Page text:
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Best Graphics Cards for Ryzen 9 5900X & 5950X Builds

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best graphics cards for ryzen 9 5900x 5950x
best graphics cards for ryzen 9 5900x 5950x

Purchasing the absolute best CPU for gaming that the consumer market has to offer, means purchasing either the Ryzen 9 5950X, or the Ryzen 9 5900X. Not only have benchmarks from multiple sources (Gamer’s Nexus, Techspot, Tom’s Hardware) proven the superiority of these CPUs in gaming performance, single-core performance, and multi-core performance, but they also display how these CPUs have accomplished the task while using far less energy – and at lower temperatures – than their competition. 

If you care little for price to performance ratios, or just need the extra multicore performance, then the Zen 3 Ryzen 9 options are an easy choice to make. But choosing the hardware to pair them with won’t be as simple a task; due to the plethora of available options that can all work well with these processors. For example, what appears to be the gold-standard for RAM kits, at least for testing their performance, is a frequency-latency combination of 3,200 MHz and a CAS of 14 cycles. However, now that the price for DDR4 RAM has dropped considerably, a RAM kit with a speed of 3,600 CL14, which sells for only $189.99 (Via Amazon) (2×8 – total 16 GB) – or an even more extreme, 3,800 MHz CL14 kit which can be found for as low $220 to $290 (2×8 – total 16 GB) – can enhance their performance even further. Then, would you go for an X570 flagship motherboard, or a B550? A Noctua NH-D15 air CPU cooler, or a Corsair H115i Elite Capellix AIO liquid cooler? A Sabrent Rocket 4+ NVMe SSD, or a Samsung 980 Pro?

This is what makes the current generation of hardware one of the best to invest in for an upgrade, or a brand-new PC, there are so many valid options to choose from. This is also the case for choosing a graphics card, as Nvidia’s superiority in the GPU market is in question after AMD “released” their new Radeon RX 6000 Series graphics cards. And though AMD has added extra incentive for to purchasing one of these GPUs, to be paired with a Zen 3 Ryzen 5000 Series processor (like Smart Access Memory), Nvidia’s GeForce RTX 30 Series GPUs still can’t be counted out. People have grown fond of Nvidia as a brand because their GPUs have proven to be reliable throughout several iterations; whereas AMD has faced multiple issues in the past, related to their graphics cards, including poor drivers and overheating units.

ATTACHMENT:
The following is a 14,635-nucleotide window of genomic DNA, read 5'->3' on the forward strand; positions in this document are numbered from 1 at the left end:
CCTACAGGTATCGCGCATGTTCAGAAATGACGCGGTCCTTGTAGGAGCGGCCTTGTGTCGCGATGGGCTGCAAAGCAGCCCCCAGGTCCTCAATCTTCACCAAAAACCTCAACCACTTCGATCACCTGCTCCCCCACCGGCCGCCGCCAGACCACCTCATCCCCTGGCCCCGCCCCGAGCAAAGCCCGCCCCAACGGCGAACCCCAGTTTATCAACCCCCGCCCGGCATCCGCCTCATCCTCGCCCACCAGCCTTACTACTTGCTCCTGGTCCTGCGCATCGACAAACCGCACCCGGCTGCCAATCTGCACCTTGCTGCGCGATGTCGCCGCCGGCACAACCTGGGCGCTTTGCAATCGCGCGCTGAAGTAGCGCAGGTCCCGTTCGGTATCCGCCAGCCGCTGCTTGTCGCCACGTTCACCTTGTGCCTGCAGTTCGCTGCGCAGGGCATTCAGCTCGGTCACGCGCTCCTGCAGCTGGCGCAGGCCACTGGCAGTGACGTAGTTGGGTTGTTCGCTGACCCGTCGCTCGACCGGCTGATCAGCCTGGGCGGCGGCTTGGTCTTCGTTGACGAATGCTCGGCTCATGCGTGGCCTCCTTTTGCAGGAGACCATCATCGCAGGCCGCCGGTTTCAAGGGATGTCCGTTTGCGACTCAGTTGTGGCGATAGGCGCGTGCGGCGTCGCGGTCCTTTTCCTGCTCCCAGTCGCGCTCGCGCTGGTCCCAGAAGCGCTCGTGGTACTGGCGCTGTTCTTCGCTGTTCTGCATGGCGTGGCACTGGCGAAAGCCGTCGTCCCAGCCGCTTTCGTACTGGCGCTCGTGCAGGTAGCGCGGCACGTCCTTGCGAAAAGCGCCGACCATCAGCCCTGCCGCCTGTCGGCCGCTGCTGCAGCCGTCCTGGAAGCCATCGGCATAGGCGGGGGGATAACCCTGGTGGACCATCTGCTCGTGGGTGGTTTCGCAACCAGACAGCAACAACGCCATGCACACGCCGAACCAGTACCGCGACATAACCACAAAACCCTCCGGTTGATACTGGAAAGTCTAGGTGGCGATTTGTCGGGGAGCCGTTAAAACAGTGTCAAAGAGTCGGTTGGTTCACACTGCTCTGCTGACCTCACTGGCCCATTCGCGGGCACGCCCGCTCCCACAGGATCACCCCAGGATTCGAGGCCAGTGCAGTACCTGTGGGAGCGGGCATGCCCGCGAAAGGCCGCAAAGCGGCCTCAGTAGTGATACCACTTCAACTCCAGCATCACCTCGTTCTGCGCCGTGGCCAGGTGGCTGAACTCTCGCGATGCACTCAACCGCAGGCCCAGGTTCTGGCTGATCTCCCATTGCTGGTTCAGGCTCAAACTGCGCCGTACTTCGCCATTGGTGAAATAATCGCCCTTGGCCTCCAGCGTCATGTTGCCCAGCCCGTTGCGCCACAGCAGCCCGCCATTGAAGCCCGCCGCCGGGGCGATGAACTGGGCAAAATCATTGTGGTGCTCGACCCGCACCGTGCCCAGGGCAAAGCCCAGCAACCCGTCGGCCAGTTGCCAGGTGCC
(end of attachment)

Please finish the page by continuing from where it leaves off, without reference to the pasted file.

AMD vs Nvidia: Features & Technology

Nvidia GeForce

The GeForce RTX 30 Series GPUs feature a new Ampere architecture: with 2nd generation ray tracing cores, 3rd generation tensor cores, as well as new Streaming Multiprocessors (SM); all accounting for double the throughput. Nvidia’s Deep Learning Super Sampling (DLSS) software is one of their top selling points, as it upscales lower resolution images in real time via the using of deep learning AI – allowing the GPU to achieve faster framerates at higher resolutions. Harnessing the power of AI-acceleration is not solely utilized for their DLSS feature, as Nvidia Studio and Nvidia Broadcast allow for livestreaming, voice chats, and video conference calls that are devoid of background noise, and allow you to switch the background of your video feed with the touch of a button. GeForce Experience is also a very convenient application that allows you to quickly update your drivers – as well as livestream and capture screenshots that you can enhance and customize via the use of Nvidia’s Ansel.

But what is arguably the most important feature that is included with Nvidia’s GeForce 30 Series GPUs – especially for competitive or professional gamers – is Nvidia Reflex. Aimed to drastically reduce render queues, mainly by utilizing direct communication between CPU and GPU, Nvidia has created a feature that brings overall system latency to a minimum. In fact, Nvidia has put significant effort into optimizing Reflex, working with third-party monitor manufacturers to produce displays that carry a hardware component named the Reflex Latency Analyzer.  This input-lag analyzer allows the monitor to display end-to-end system latency in real-time. Through these 360 Hz displays, Nvidia Reflex can reduce input lag by a staggering 66% when compared to a 144 Hz monitor using a GeForce RTX 20 Series graphics card. For professional e-Sports and competitive-gaming enthusiasts, one of these five available 1080p 360 Hz monitors, paired with a GeForce RTX 30 Series GPU, provides the most utility out of all available setup options. Even if the GPU benchmarks a few frames less than its competition, having less input-lag and the ability to monitor system latency in real time, provides far better value, in terms of practicality, than any other hardware combination one can purchase. 

AMD Radeon

AMD does still hold their own against Nvidia’s technological advancements, as certain key architectural elements allow their RDNA 2 GPUs to compete with the GeForce Ampere graphics cards, even on a high level. Firstly, the Radeon RX 6000 Series GPUs make use of a 128 MB Level 3 Cache – called the Infinity Cache – which is based on those found in the Zen 2 and Zen 3 CPUs. This Infinity Cache allows for almost twice the memory bus bandwidth; despite a lower energy expenditure. Additionally, AMD’s new generation of Compute Units (CU) have redesigned data paths, pervasive fine-grain clock gating, and a new pipeline rebalancing.

Perhaps the most impressive, and most useful, of AMD’s new technologies, is the aforementioned Smart Access Memory. Built to provide synergy between both AMD CPU and GPU products (and as an additional incentive to those with a Zen 3 CPU to buy a RDNA 2 GPU) Smart Access Memory creates an expanded data channel by utilizing PCI Express lanes to power the CPU to access more VRAM; effectively removing any inherent GPU memory bottleneck. The increase in performance allowed by Smart Access Memory is quite considerable, as it can provide the edge for the RDNA 2 GPUs to slightly surpass Nvidia GeForce graphics cards which would otherwise hold a slight advantage against them in framerate output.